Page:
Nearly all major studios report that they’re overwhelmed with deployment agreement negotiations at this time. By the sound of it, these are largely non-US deals. It’s likely that a number of these deals involve significant education of the prospective deployment entity.
From experience in working on such deals together, international virtual print fee agreements can be very difficult to negotiate. Distribution costs in a region can vary significantly, ticket prices can be wildly different, and equipment costs may be burdened with local taxes. My guess is that some number of these deals will never close.
Even if challenging, it’s notable that the international interest level appears to be very high. This is a remarkable achievement for the studios, who strive to achieve worldwide adoption of the DCI specification.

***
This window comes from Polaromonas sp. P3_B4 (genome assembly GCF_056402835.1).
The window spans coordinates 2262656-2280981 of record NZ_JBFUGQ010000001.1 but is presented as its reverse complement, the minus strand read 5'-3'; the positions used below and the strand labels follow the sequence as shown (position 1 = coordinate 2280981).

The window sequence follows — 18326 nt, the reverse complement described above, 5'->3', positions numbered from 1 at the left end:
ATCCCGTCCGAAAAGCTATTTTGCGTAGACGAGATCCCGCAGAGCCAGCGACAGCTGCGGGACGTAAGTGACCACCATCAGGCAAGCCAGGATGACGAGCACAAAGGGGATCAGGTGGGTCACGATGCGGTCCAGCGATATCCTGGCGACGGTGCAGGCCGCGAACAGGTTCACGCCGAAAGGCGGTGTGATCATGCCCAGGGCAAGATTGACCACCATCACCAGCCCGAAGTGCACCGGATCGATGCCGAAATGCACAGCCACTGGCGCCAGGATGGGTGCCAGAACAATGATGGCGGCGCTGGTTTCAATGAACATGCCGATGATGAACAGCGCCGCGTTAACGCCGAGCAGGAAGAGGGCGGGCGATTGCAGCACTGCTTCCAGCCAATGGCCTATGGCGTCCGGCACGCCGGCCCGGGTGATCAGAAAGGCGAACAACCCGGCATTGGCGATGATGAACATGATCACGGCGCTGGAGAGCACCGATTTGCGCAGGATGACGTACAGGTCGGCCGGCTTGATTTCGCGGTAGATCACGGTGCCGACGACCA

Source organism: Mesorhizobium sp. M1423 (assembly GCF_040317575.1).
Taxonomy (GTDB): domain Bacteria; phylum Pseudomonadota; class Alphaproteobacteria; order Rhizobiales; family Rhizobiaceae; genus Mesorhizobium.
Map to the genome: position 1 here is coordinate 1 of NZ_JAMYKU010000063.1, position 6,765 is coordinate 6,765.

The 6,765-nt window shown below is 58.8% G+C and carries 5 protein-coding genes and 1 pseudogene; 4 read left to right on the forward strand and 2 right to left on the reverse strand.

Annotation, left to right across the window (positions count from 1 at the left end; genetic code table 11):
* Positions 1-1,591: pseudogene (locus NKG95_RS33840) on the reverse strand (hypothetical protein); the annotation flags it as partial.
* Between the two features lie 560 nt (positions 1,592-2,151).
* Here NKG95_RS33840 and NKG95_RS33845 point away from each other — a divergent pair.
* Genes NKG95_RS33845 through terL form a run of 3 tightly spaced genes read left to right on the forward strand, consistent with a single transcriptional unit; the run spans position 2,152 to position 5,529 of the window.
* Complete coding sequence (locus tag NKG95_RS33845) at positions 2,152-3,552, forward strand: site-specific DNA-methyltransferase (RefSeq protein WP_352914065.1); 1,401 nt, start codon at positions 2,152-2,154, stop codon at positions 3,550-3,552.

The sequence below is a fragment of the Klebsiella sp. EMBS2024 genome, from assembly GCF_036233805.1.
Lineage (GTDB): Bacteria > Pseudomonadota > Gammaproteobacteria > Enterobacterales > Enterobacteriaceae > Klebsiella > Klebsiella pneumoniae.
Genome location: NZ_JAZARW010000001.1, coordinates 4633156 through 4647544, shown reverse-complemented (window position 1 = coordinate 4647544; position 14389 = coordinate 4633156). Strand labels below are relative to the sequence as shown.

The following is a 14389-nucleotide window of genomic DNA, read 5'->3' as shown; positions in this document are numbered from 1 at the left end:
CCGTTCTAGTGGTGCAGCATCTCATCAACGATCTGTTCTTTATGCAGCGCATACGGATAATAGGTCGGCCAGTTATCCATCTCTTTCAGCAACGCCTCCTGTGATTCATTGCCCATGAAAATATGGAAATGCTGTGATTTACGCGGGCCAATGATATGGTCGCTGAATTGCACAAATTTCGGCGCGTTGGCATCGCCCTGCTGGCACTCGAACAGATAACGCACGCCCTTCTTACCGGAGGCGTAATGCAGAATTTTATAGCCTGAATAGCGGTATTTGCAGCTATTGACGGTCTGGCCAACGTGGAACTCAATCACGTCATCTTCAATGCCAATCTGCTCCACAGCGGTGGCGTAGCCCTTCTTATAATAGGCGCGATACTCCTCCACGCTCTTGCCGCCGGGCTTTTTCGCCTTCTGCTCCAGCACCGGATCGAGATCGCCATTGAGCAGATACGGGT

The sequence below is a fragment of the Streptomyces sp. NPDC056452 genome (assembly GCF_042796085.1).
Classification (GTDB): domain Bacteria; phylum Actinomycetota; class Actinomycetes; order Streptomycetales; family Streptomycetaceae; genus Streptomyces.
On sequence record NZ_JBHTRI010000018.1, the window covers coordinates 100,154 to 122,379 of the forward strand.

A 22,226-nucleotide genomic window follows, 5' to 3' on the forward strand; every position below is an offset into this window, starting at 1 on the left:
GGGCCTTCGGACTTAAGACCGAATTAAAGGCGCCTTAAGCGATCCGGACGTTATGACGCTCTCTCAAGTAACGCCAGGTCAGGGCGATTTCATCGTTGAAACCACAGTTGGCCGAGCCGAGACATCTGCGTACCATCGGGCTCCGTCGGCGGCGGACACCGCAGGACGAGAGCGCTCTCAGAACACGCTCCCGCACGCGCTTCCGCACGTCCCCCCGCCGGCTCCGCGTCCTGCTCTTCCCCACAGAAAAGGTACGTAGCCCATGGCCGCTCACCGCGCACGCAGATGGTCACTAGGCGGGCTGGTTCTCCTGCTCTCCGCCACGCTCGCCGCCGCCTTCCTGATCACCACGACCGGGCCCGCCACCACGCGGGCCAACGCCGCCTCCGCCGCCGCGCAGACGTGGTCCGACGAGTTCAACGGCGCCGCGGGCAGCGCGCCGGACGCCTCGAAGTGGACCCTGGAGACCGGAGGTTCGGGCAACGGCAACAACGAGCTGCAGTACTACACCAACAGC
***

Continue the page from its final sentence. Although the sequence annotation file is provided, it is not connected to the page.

But even with a virtual print fee, sentiments could shift if the interested parties find they still can’t afford the equipment. Digital distribution is desirable in many regions to bring efficiency to regional production. The challenge of introducing high priced digital cinema equipment in the international market is that it not frustrate those who want digital distribution, and push them instead to alternative technologies.
So while this could be a boom time for virtual print fee deals, there still exists the possibility of a backlash against the DCI format if the economics of the VPF fall flat.